NetBeans 6.0 is out: why should developers use it?

NetBeans 6.0 is out: why should developers use it?


The free software age is all about giving the freedom to choose: flexibility to choose the best out of a variety of almost-the-best software is one of the hallmarks of this era. On the flip side, a newbie to this world often faces a choice overload. Should she go for Fedora or Ubuntu or Debian, GNOME or KDE, NetBeans or Eclipse, Open MPI or Open MP or PVM? We have loyalists on every side swearing by their product--and they are not wrong. It is tough to make a choice. However, with time, based on usage preferences, a choice is made and she finds her favourite distro, development tools and the like.

At the moment, two IDEs are dominant in the free software world: Eclipse and NetBeans. Being a NetBeans fan (and part of the NetBeans community), I will explain why in my opinion it's NetBeans is a fantastic choice.

Introducing Eclipse and NetBeans

Eclipse is a project focused on building a free (as in freedom), extensible development platform, runtimes and application frameworks for building, deploying and managing software across the entire software life cycle. Many people know it as a Java IDE, but Eclipse is much more than that. The best place for more about Eclipse is of course http://www.eclipse.org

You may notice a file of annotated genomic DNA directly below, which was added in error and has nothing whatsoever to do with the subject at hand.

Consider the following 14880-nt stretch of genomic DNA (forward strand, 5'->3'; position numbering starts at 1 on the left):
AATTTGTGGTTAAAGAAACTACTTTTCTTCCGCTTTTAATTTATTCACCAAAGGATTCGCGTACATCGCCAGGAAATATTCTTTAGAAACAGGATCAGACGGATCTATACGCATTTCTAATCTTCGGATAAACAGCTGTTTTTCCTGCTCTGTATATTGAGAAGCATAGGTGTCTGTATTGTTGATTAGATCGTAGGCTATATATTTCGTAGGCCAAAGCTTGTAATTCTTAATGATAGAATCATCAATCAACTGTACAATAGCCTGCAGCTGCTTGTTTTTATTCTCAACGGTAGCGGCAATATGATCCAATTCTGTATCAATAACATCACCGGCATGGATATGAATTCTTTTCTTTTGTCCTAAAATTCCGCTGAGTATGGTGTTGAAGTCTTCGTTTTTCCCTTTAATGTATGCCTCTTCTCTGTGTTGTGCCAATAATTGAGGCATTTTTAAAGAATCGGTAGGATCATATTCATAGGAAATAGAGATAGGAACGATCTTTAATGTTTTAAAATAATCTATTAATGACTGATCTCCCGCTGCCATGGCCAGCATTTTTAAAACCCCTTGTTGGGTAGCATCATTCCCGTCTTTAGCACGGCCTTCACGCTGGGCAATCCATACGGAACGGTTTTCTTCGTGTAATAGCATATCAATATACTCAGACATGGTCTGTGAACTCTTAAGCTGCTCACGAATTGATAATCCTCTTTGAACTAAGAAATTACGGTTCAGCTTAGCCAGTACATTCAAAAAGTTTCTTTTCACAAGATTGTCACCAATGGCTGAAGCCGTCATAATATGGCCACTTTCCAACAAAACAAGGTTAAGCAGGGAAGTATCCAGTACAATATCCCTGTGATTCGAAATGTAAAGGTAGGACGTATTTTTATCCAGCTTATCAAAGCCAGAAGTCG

Many people know it as a Java IDE, but Eclipse is much more than that

The NetBeans IDE is a free (as in freedom) IDE for software developers. The IDE runs on many platforms including Windows, Linux, Solaris, and the MacOS. The NetBeans IDE provides developers with all the tools they need to create professional cross-platform desktop, enterprise, web and mobile applications. More on the NetBeans IDE is available at http://www.netbeans.org/products/ide/

Both Eclipse and NetBeans were primarily targeted at Java developers with C/C++ support as well. With time, however, more and more languages were supported by each.

Eclipse "Europa" now officially supports C/C++, Java, PHP; there is some external support in the form of plugins for Python and Ruby.

On the other hand NetBeans, which was released recently, supports C/C++, Java, Ruby officially among a host of other languages such as Groovy. PHP support is being worked on and Python support is on the cards as well.

Why switch to NetBeans?

Whether you are a Java or a Ruby developer, there are enough reasons to switch to NetBeans. Here are the most important ones (http://www.netbeans.org/switch/why.html):

  • Powerful GUI Builder: The GUI Builder (formerly known as Project Matisse) supports a sophisticated yet simplified Swing Application Framework and Beans Binding. Now you can build GUIs in a natural way.
  • Ruby and Ruby on Rails Support: Both native Ruby and JRuby development on Rails are available. You can switch easily between the two. The sophisticated Ruby editing capabilities make it easy to create and modify Ruby applications. NetBeans 6.0 as a Ruby development IDE has received wide appreciation from the Ruby community, with many developers blogging about their new favorite Ruby development environment-- NetBeans